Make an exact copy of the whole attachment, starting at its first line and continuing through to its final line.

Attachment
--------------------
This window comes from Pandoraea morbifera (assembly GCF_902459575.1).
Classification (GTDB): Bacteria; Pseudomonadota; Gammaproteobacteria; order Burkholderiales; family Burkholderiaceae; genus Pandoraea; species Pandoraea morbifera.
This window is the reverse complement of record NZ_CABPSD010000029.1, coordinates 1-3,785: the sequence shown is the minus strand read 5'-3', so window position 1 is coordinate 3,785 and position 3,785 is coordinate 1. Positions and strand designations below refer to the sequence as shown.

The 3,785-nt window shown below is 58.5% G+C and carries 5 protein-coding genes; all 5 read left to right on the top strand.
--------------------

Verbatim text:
This window comes from Pandoraea morbifera (assembly GCF_902459575.1).
Classification (GTDB): Bacteria; Pseudomonadota; Gammaproteobacteria; order Burkholderiales; family Burkholderiaceae; genus Pandoraea; species Pandoraea morbifera.
This window is the reverse complement of record NZ_CABPSD010000029.1, coordinates 1-3,785: the sequence shown is the minus strand read 5'-3', so window position 1 is coordinate 3,785 and position 3,785 is coordinate 1. Positions and strand designations below refer to the sequence as shown.

The 3,785-nt window shown below is 58.5% G+C and carries 5 protein-coding genes; all 5 read left to right on the top strand.